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What the National Drug and Alcohol Clearinghouse Means for Expediters

By Sean M. Lyden - Staff Writer
Posted Jan 16th 2017 9:00AM

In early December, the U.S. Department of Transportation's (DOT) Federal Motor Carrier Safety Administration (FMCSA) announced a final rule that establishes a National Drug and Alcohol Clearinghouse for commercial truck drivers. So, what does this mean for you as an expedite owner-operator or fleet owner?

EO has combed through the ruling to pull together the most relevant highlights to help answer some of the key questions you might have about the rule.

What exactly is the rule?
The clearinghouse rule requires stakeholders--motor carriers, medical review officers (or their designated representatives) and substance abuse professionals--to report the following to FMCSA:

  • A driver's positive drug and alcohol test results
  • A driver's refusal to be tested
  • A driver's traffic citations for impaired driving
  • Any drivers who have undergone the "return-to-duty" drug and alcohol rehabilitation process
  • Actual knowledge of a driver's drug or alcohol use.

Why is the rule necessary?
The purpose of the Clearinghouse database is to create a central, nationwide repository of records of violations of FMCSA's drug and alcohol testing program by commercial driver's license (CDL) holders. This will help prevent a CDL driver from "job-hopping" after a failed test because the new prospective employer will have immediate access to drug test records before deciding whether to hire a driver. In other words, it helps ensure that failed drug tests don't fall through the cracks, keeping those drivers off the public roads until they have gone through the proper "return-to-duty" process.

"The clearinghouse will allow carriers across the country to identify current and prospective drivers who have tested positive for drugs or alcohol, and employ those who drive drug- and alcohol-free. Drivers who test positive for drugs or alcohol will no longer be able to conceal those test results from employers and continue to drive while posing a safety risk to the driving public," said FMCSA Administrator Scott Darling in a statement.

When must all stakeholders be in compliance?
Although the rule took effect on January 4, 2017, the full compliance date for FMCSA-regulated employers is January 6, 2020.

How is the Clearinghouse to be used?
Employers will be required to query the Clearinghouse for current and prospective employees' drug and alcohol violations before permitting those employees to operate a commercial motor vehicle on public roads.

Employers will also be required to query the Clearinghouse each year for all drivers they currently employ.

All state driver's licensing agencies will be required to query the Clearinghouse whenever a CDL is issued, renewed, transferred, or upgraded.

Does this rule cover non-CDL drivers?
No. It applies to CDL holders only.

What about CDL drivers who fail a drug and alcohol test and then seek employment with a non-CDL carrier?
J.B. Hunt posed a question like this in a comment within the ruling, concerned that "many drivers who fail a test and can't 'job-hop' due to the Clearinghouse will downgrade to an operator's license and migrate to carriers not required to conduct testing or check for past test failures."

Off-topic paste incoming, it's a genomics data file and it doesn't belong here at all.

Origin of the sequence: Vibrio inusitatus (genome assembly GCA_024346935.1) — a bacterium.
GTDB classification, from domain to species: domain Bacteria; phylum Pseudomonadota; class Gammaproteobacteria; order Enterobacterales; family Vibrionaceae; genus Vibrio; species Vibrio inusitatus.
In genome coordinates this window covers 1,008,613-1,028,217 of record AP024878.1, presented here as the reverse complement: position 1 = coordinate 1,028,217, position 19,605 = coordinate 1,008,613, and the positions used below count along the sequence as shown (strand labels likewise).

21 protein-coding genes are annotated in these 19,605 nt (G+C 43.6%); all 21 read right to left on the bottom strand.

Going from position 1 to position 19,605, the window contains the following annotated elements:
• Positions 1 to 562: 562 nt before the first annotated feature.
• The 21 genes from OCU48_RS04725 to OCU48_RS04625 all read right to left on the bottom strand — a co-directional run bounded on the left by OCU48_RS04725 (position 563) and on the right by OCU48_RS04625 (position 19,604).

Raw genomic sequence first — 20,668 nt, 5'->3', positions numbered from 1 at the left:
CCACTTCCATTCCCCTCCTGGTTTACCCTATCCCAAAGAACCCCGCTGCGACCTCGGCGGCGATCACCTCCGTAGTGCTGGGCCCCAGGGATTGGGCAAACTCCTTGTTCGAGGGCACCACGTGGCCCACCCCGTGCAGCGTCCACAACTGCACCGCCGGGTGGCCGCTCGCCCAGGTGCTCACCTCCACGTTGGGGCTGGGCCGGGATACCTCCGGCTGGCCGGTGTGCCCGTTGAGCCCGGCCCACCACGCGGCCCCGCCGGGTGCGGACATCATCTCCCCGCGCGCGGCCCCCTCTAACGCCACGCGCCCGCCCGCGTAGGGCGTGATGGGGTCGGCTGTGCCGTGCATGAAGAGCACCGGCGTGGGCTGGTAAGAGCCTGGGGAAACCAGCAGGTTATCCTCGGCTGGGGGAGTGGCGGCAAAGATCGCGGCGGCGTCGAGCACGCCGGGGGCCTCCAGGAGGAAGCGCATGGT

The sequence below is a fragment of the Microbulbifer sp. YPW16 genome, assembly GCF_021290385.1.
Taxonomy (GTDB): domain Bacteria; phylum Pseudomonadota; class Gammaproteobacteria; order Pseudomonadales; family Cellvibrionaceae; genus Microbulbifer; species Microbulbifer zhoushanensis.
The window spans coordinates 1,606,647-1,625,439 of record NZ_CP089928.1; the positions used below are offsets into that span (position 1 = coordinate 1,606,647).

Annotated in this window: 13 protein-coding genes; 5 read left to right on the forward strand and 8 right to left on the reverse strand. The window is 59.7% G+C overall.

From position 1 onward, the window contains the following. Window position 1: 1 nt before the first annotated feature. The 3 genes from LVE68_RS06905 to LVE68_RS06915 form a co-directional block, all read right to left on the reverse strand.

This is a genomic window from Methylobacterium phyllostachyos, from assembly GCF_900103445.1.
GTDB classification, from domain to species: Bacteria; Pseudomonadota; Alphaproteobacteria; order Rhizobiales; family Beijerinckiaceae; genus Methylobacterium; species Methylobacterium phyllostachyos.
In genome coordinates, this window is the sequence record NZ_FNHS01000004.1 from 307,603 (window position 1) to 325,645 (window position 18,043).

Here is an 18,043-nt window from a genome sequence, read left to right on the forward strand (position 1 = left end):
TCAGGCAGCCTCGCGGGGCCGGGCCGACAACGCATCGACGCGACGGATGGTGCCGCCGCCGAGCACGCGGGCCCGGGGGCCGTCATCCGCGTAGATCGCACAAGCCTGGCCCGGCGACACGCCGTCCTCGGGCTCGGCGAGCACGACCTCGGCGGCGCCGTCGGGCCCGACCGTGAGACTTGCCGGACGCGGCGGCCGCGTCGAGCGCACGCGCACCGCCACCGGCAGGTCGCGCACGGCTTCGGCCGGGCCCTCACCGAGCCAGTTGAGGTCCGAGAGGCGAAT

The agency's response: "at this time, it would not be appropriate to require that motor carriers who employ individuals (either non-CDL holders or CDL holders) to operate [commercial motor vehicles (CMVs)] with GVWRs between 10,001 and 26,000 pounds to query the Clearinghouse. Such a requirement would expand the reach of this rulemaking to employers and drivers who are not required to participate in FMCSA's drug and alcohol testing program."

What is the impact on driver privacy rights?
Here's how FMCSA puts it: "In accordance with the Privacy Act of 1974 (5 U.S.C. § 552a), a driver must grant consent before an employer can request access to that driver's Clearinghouse record and before FMCSA can release the driver's Clearinghouse record to an employer. After registering with the Clearinghouse a driver can review his or her information at no cost."

What has been the industry's response?
Both American Trucking Associations (ATA) and Alliance for Driver Safety & Security have welcomed the rule.

"[The December 2nd] announcement provides the trucking industry with a powerful tool to keep drivers who have tested positive for drugs or alcohol out from behind the wheel of our trucks," said Bill Sullivan, ATA executive vice president of advocacy in a statement.

ATA research analyst Abigail Potter added: "In addition to the benefits of keeping potentially risky drivers out of the trucking industry, the final clearinghouse rule will also improve the efficiency of the hiring process by ending the so-called 'three-year lookback.' The Clearinghouse, after its first three years of operation, will take the place of carriers querying drivers about their last three years of employment history. Relieving the industry of this burden will provide tremendous time and cost savings."

Said Steve Williams, president of the Alliance for Driver Safety & Security: "[The] publication by the Federal Motor Carrier Safety Administration to create a national drug and alcohol clearinghouse marks a long awaited milestone to take drug users out of large trucks and off our nation's highways, for the safety of all Americans."

The Bottom Line
What does the Clearinghouse rule mean for you as an expediter? If you're an owner-operator with a clean record, you'll have greater peace of mind that the roads will be safer as you deliver freight. And if you're a fleet owner, you'll gain a more efficient way to screen drivers, ensuring that only qualified, sober drivers get behind the wheel of your trucks.


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